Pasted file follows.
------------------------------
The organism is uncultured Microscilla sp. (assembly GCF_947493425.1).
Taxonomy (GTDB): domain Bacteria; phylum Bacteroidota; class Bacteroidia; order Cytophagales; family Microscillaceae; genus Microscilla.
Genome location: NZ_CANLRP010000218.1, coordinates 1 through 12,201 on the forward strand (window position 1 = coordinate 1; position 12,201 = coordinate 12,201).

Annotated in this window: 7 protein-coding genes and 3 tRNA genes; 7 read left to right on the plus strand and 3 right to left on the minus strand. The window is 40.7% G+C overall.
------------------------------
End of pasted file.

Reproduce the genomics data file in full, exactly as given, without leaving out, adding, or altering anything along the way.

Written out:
The organism is uncultured Microscilla sp. (assembly GCF_947493425.1).
Taxonomy (GTDB): domain Bacteria; phylum Bacteroidota; class Bacteroidia; order Cytophagales; family Microscillaceae; genus Microscilla.
Genome location: NZ_CANLRP010000218.1, coordinates 1 through 12,201 on the forward strand (window position 1 = coordinate 1; position 12,201 = coordinate 12,201).

Annotated in this window: 7 protein-coding genes and 3 tRNA genes; 7 read left to right on the plus strand and 3 right to left on the minus strand. The window is 40.7% G+C overall.